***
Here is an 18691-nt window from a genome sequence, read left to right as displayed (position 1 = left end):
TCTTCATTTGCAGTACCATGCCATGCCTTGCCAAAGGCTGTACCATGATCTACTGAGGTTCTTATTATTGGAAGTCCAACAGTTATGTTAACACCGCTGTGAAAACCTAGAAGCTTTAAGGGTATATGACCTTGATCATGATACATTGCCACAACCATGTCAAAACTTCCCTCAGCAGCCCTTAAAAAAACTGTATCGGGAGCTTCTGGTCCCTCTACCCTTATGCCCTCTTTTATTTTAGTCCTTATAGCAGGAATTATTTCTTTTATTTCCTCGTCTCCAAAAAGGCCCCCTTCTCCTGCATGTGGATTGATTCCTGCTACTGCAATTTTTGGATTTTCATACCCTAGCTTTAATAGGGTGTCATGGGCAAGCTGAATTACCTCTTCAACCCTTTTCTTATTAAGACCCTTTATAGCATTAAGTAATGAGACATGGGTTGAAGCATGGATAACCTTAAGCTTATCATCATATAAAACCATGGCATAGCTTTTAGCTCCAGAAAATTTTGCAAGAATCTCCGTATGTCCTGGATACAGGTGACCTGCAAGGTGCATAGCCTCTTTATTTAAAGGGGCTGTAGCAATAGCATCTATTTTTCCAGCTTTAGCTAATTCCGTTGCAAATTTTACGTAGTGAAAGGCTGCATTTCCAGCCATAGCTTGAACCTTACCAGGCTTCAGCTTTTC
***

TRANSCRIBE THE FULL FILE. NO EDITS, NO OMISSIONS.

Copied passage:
Here is an 18691-nt window from a genome sequence, read left to right as displayed (position 1 = left end):
TCTTCATTTGCAGTACCATGCCATGCCTTGCCAAAGGCTGTACCATGATCTACTGAGGTTCTTATTATTGGAAGTCCAACAGTTATGTTAACACCGCTGTGAAAACCTAGAAGCTTTAAGGGTATATGACCTTGATCATGATACATTGCCACAACCATGTCAAAACTTCCCTCAGCAGCCCTTAAAAAAACTGTATCGGGAGCTTCTGGTCCCTCTACCCTTATGCCCTCTTTTATTTTAGTCCTTATAGCAGGAATTATTTCTTTTATTTCCTCGTCTCCAAAAAGGCCCCCTTCTCCTGCATGTGGATTGATTCCTGCTACTGCAATTTTTGGATTTTCATACCCTAGCTTTAATAGGGTGTCATGGGCAAGCTGAATTACCTCTTCAACCCTTTTCTTATTAAGACCCTTTATAGCATTAAGTAATGAGACATGGGTTGAAGCATGGATAACCTTAAGCTTATCATCATATAAAACCATGGCATAGCTTTTAGCTCCAGAAAATTTTGCAAGAATCTCCGTATGTCCTGGATACAGGTGACCTGCAAGGTGCATAGCCTCTTTATTTAAAGGGGCTGTAGCAATAGCATCTATTTTTCCAGCTTTAGCTAATTCCGTTGCAAATTTTACGTAGTGAAAGGCTGCATTTCCAGCCATAGCTTGAACCTTACCAGGCTTCAGCTTTTC